These attacks and the surveillance they have uncovered--combined with the attempts over the past year to further limit free speech on the web--have led us to conclude that we should review the feasibility of our business operations in China. We have decided we are no longer willing to continue censoring our results on Google.cn, and so over the next few weeks we will be discussing with the Chinese government the basis on which we could operate an unfiltered search engine within the law, if at all. We recognize that this may well mean having to shut down Google.cn, and potentially our offices in China.
China is the world's largest mobile market with 700 million subscribers, more than twice as large as the US population as a whole. The Internet advertising market in China is less mature than in the US and Europe, but over time it would be worth many billions off dollars. Baidu currently dominates search on PCs with roughly 65% - 80% market share.
This is a very gutsy move on Google's part. There's no reason to believe the Chinese government will allow Google to operate on an uncensored basis. So that may mean -- if Google is true to its public word here -- that it must say goodbye to the world's largest Internet market.
Presumably Android handsets would still be available in China (e.g., the Dell Mini 3) but they would likely have to be stripped of Google Search and other services.
Morgan Stanley's Mary Meeker gave a mobile-centric Web 2.0 conference presentation that everyone was talking about several months ago. From our point of view there wasn't anything particularly new in her remarks but she put everything together into historical context. And the crowd there, which may not have seen mobile as "distruptive," was paying attention.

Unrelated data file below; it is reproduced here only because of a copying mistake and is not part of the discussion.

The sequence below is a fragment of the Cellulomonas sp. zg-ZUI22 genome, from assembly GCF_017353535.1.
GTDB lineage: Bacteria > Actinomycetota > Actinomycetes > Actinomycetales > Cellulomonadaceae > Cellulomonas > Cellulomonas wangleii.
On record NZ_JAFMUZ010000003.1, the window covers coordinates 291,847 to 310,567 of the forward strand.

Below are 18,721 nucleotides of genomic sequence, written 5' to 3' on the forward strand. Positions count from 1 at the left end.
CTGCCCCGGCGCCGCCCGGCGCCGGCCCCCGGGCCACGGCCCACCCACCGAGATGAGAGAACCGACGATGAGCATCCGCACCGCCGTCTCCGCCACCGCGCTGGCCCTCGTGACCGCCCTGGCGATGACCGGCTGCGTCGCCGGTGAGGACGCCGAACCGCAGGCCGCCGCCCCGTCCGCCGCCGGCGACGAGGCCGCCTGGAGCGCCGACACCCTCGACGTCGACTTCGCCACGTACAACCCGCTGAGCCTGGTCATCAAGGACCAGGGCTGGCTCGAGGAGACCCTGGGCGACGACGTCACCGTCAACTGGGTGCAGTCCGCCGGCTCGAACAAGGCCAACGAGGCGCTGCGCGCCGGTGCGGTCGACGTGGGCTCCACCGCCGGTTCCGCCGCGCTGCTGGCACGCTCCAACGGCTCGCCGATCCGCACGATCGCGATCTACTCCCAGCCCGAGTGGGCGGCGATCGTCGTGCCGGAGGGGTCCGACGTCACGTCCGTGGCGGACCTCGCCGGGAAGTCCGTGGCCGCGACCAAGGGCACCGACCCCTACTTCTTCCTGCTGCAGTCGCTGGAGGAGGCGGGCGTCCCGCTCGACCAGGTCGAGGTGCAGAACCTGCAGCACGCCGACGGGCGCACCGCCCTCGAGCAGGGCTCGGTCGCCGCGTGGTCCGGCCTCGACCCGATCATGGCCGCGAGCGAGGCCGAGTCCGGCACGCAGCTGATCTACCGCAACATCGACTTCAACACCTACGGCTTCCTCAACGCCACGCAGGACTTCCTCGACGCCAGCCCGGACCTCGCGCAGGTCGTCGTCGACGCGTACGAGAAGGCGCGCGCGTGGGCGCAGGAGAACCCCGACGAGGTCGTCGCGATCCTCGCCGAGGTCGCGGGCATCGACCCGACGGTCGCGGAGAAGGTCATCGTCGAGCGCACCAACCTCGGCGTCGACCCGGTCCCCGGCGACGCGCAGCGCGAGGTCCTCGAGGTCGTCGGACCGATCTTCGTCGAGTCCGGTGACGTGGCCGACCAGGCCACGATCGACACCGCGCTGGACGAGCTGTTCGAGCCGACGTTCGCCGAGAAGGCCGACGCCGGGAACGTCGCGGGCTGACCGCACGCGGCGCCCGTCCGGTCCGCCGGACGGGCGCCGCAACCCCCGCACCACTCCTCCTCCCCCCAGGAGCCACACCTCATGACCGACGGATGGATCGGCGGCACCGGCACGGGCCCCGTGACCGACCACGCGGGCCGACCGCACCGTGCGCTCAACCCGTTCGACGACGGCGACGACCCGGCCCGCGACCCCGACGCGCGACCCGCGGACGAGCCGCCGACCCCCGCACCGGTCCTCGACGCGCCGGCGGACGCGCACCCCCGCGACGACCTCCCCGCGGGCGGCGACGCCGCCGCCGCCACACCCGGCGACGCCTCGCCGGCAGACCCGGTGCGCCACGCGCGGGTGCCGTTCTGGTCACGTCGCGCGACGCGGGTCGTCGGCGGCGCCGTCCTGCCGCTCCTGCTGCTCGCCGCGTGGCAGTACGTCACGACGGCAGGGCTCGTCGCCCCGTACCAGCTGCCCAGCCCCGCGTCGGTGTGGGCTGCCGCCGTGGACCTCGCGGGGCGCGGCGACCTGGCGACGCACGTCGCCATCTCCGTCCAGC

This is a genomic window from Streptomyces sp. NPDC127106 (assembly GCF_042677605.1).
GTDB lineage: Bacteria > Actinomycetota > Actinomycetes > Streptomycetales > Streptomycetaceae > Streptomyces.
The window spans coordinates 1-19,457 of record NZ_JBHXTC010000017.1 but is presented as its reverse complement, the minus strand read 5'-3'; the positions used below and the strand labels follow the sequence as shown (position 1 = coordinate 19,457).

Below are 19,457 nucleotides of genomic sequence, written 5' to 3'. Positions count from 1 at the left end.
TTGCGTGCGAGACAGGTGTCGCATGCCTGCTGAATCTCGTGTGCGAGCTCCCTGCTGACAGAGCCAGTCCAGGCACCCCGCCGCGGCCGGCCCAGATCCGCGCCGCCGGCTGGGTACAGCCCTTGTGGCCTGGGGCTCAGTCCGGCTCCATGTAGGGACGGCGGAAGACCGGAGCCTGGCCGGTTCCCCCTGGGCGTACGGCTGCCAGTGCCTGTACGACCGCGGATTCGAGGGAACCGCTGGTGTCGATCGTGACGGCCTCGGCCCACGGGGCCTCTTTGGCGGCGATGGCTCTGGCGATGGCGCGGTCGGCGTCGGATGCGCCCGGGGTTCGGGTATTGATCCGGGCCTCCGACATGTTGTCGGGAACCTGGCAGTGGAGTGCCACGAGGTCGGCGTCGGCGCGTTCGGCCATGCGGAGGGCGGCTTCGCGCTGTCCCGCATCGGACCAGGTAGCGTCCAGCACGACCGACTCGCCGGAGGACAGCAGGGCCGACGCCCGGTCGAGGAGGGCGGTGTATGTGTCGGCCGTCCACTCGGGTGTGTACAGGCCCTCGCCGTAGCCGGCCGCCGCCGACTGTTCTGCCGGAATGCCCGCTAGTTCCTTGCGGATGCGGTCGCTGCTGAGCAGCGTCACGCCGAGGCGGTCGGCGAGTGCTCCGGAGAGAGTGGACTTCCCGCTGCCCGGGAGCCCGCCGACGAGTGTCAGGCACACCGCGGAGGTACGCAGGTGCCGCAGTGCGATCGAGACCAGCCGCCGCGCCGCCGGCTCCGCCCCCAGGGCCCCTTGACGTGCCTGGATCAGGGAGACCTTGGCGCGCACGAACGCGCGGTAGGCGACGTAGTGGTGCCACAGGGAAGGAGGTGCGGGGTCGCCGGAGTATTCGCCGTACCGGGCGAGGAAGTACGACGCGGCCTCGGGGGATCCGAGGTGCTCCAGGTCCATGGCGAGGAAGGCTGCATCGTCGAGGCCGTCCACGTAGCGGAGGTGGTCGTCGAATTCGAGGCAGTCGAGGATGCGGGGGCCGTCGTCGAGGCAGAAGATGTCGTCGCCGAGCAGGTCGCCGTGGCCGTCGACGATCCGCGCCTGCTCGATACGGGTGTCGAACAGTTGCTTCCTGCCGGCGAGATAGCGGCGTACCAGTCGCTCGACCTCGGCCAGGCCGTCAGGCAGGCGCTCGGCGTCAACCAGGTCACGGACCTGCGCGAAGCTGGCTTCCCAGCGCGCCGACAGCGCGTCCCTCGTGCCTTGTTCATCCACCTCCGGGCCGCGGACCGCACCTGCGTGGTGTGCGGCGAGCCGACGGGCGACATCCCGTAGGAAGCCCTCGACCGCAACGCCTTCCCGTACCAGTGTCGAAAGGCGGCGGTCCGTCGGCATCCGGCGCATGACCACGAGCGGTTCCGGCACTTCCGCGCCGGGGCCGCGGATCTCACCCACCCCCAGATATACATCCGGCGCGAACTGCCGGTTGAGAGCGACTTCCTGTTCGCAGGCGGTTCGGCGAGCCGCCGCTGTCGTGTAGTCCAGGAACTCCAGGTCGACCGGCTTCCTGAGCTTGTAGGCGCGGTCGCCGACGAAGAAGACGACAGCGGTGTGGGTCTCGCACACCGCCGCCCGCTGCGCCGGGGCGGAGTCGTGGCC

Now comes hundreds of pages and slides that everyone can download here:
There's a ton of data and projections in these documents. Read them over the holiday or before bedtime. Perhaps the most interesting part (I haven't been through everything) is the historical analysis that talks about previous disruption cycles and predicts winners and losers in the future accordingly.
The big themes are that the mobile Internet will be "at least" 2X the size of the PC Internet and that the whole thing is "ramping" much faster than the desktop did. The latter point we've made many times in the past.
We are clearly in a kind of double-transition period: traditional media are contending with the fruits of massive consumer Internet adoption but the transition to mobile is happening simultaneously and perhaps a bit obscured as a result. But just as the Internet is "disruptive" of traditional media, mobile is also potentially disruptive of aspects of the Internet. Google has seen that perhaps better than any of its competitors and moved very aggressively as a result.
Many companies, analyst firms and media outlets tend to focus on ad revenues as a measure of whether a medium has "arrived." For example, many of the articles and even forecasts about mobile ad revenues tend to talk about how small they are relative to traditional Internet advertising. And when, oh when, will it be "the year of mobile"?